|Publication number||US4344749 A|
|Application number||US 06/139,472|
|Publication date||Aug 17, 1982|
|Filing date||Apr 11, 1980|
|Priority date||Apr 27, 1979|
|Also published as||DE2917055A1, DE2917055C2|
|Publication number||06139472, 139472, US 4344749 A, US 4344749A, US-A-4344749, US4344749 A, US4344749A|
|Inventors||Hans-Gerhard Fritz, Helmut Scharrenbroich|
|Original Assignee||Voith Fischer Kunststofftechnik Gmbh & Co. Kg|
|Export Citation||BiBTeX, EndNote, RefMan|
|Patent Citations (10), Referenced by (10), Classifications (19)|
|External Links: USPTO, USPTO Assignment, Espacenet|
The present invention relates to an injection stretch-blow molding apparatus for the production of biaxially oriented hollow bodies from thermoplastic material, particularly polyester, including an injection-molding station, conditioning stations and a blow molding station, and means for transporting the performs between the individual stations.
Hollow bodies, for example bottles having threaded necks, are produced in such apparatus from injection-molded preforms. For this purpose, devices are known in which a mandrel arranged on a stepwise-rotating rotary disk passes in succession through an injection molding station, a conditioning station and a blow-stretching station, as shown in German Offenlegungsschrift No. 24 00 951. The biaxial orientation is produced by a stretching molding process which takes place within the blow mold. The preform, which has already cooled down in part at the injection molding station, must be thermally conditioned before the stretching process, i.e. it must be brought, within a relatively narrow tolerance, to a temperature suitable for the stretching process. The temperature distribution across the thickness of the wall of the preform increases quickly from the exterior boundaries of the wall to a high maximum in the center of the wall during a cooling process. But, the temperature distribution across the wall should be made as uniform as possible during the conditioning process. This is particularly necessary in the case of thick-walled preforms, such as those which must be used in the case of high stretching rates since some portion of the wall will otherwise remain outside the temperature range required for the stretching process. As a result, the cooling and conditioning times required are very large. In particular, the time necessary for the temperature-equalizing (conditioning) process in the preform wall due to slight unevennesses in temperature is up to twice the time necessary for the preform wall to cool in the mold during the injection molding process. For this reason, known injection and stretch-blowing apparatus are uneconomical, since their injection-molding and stretch-blowing stations are idle as much as half the time required for each complete cycle of the apparatus due to the time-consuming nature of the conditioning process.
The object of the present invention is to provide an injection stretch-blow molding device, which has relatively high stretching rates and uses relatively thick-walled preforms, but still makes optimal use of each of the individual stations and thus operates as economically as possible.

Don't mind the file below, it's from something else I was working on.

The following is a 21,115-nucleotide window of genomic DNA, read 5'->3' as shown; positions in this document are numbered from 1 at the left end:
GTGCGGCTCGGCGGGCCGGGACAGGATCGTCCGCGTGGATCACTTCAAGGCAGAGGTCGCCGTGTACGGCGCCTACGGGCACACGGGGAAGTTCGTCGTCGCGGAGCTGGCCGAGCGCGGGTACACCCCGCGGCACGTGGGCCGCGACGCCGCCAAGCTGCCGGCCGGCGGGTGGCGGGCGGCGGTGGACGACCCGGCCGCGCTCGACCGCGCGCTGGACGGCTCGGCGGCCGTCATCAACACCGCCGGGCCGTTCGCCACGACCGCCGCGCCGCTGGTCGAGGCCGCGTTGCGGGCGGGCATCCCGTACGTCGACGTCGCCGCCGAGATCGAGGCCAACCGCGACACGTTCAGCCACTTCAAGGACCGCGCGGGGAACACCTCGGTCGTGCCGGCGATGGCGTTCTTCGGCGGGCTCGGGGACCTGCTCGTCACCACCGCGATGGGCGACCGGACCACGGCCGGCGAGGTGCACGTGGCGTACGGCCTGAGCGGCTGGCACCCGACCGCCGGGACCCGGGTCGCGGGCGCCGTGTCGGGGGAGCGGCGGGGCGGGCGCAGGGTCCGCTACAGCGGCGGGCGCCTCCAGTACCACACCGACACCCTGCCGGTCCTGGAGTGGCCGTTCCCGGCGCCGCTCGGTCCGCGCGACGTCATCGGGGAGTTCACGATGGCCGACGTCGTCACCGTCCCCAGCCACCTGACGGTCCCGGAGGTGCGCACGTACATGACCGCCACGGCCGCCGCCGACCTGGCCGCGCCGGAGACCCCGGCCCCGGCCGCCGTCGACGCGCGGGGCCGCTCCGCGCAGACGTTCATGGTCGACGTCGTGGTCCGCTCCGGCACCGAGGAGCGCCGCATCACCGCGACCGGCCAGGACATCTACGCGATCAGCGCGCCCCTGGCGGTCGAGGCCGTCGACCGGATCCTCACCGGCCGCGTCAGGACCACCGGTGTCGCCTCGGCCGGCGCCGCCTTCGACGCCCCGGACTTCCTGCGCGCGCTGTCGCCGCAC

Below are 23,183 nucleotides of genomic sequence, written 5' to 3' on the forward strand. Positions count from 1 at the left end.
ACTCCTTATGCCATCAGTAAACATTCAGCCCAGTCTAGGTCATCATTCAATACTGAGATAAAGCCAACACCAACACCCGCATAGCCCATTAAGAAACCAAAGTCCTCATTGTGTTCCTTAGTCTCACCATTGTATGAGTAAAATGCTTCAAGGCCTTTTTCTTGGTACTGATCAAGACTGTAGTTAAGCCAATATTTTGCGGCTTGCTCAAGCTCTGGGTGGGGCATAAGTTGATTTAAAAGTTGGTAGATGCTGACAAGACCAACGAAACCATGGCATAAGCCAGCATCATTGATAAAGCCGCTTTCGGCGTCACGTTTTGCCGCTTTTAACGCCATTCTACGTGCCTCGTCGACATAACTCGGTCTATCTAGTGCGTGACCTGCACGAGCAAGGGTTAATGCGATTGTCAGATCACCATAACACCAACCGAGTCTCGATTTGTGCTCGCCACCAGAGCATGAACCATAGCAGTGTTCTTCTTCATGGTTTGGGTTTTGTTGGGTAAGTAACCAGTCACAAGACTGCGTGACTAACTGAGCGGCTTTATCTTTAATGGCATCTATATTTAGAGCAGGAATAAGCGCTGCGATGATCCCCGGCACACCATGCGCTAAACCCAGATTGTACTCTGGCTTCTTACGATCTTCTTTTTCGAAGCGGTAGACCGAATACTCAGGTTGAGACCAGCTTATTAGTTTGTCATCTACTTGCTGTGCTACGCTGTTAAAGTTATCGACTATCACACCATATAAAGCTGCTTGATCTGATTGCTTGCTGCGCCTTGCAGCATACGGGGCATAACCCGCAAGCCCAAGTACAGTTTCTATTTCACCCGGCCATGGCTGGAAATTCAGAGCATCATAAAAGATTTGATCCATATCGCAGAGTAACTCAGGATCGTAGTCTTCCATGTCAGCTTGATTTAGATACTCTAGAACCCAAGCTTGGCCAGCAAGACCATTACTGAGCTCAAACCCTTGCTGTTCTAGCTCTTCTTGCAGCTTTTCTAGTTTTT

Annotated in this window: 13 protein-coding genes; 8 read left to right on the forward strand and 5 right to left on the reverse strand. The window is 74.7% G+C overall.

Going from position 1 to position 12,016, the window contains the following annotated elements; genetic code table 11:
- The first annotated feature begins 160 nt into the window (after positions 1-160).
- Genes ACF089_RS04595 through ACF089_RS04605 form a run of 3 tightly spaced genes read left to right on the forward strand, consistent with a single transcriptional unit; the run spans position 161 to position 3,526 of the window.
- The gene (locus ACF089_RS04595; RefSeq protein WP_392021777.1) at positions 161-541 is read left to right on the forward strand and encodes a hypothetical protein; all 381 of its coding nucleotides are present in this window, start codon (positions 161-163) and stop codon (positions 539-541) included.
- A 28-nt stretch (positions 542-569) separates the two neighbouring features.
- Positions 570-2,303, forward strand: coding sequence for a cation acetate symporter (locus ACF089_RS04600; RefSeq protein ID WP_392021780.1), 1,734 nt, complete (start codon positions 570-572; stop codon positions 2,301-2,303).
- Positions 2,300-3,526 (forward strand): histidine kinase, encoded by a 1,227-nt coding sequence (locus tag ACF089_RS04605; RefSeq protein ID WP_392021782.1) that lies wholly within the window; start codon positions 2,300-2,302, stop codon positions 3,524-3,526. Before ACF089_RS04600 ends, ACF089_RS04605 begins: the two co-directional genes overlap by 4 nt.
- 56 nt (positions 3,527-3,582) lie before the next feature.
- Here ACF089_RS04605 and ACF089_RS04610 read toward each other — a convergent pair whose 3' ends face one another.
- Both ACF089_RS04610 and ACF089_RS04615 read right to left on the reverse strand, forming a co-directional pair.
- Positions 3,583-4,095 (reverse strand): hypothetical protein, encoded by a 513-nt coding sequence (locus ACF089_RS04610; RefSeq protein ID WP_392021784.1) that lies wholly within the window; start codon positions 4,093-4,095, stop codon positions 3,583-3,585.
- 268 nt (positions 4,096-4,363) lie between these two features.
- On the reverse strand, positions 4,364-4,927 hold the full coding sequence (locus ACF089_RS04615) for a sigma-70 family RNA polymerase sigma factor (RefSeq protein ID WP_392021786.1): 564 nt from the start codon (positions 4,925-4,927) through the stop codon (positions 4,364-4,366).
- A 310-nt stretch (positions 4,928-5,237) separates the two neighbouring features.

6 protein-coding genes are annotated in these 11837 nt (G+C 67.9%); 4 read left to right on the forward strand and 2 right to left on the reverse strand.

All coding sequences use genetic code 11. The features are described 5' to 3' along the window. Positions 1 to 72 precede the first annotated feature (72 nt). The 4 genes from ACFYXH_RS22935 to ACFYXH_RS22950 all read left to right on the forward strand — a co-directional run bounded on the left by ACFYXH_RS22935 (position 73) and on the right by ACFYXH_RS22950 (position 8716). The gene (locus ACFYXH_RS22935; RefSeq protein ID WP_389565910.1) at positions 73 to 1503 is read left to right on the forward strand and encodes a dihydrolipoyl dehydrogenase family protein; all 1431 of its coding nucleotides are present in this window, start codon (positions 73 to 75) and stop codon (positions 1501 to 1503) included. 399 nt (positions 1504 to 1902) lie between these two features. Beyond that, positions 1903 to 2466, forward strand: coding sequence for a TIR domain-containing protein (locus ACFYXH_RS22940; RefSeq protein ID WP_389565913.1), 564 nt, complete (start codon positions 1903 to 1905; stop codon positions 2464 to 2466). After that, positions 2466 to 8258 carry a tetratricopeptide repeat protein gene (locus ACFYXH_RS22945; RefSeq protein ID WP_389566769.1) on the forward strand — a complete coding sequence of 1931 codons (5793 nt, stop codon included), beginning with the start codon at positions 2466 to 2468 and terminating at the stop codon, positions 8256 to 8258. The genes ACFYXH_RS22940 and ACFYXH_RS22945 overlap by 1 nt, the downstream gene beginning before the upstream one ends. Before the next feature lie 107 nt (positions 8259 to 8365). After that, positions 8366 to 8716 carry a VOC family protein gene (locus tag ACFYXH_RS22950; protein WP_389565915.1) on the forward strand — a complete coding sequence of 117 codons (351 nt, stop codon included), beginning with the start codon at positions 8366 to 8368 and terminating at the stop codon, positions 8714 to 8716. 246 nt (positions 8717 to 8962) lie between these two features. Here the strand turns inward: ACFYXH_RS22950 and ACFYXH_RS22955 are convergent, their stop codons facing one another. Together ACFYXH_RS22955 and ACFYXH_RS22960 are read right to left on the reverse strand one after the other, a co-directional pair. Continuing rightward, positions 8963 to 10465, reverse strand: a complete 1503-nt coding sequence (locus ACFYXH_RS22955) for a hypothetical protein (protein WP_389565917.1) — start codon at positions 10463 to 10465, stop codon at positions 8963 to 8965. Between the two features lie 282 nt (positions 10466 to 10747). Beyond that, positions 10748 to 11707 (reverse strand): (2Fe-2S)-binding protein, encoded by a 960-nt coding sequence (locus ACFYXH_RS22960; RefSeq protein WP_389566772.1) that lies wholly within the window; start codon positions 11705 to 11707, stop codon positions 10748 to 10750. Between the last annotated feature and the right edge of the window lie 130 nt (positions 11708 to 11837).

According to the present invention, an injection stretch-blow molding apparatus has two preform conditioning stations associated with one injection molding station. A device for transporting preforms between stations feeds the preforms from the single injection station to the two conditioning stations in alternation.
Preferably, a device is also provided for the alternate feeding of the conditioned preforms from each of the conditioning stations to a single blow molding station.
Because there are two conditioning stations, the total time available for the conditioning steps is double the individual cycle time of the preform at either the injection station or the blow molding station.
In one preferred embodiment of the invention, a common turntable, which is rotatable or swingable back and forth over an angle of 90°, is employed as a common transport device between the injection station and the conditioning stations and between each of the latter and the blow station. Four pairs of jaws for grasping the preforms, for example in the region of the preform neck, are provided, approximately equally spaced about the turntable. Two pairs of the jaws are arranged 90° apart from each other, one being swingable between one conditioning station and the injection station and the other between the injection station and the other conditioning station. The other two pairs of jaws are also arranged 90° apart from each other, one being swingable between one conditioning station and the injection stretch-blowing station and the other between the other conditioning station and the injection stretch-blow molding station. The pairs of jaws preferably each serve as a part of the neck region of the injection or stretch-blowing mold. The first two pairs of jaws arranged 90° apart are therefore each alternately a part of the injection station, and the two other pairs of jaws are each alternately a part of the blow molding station.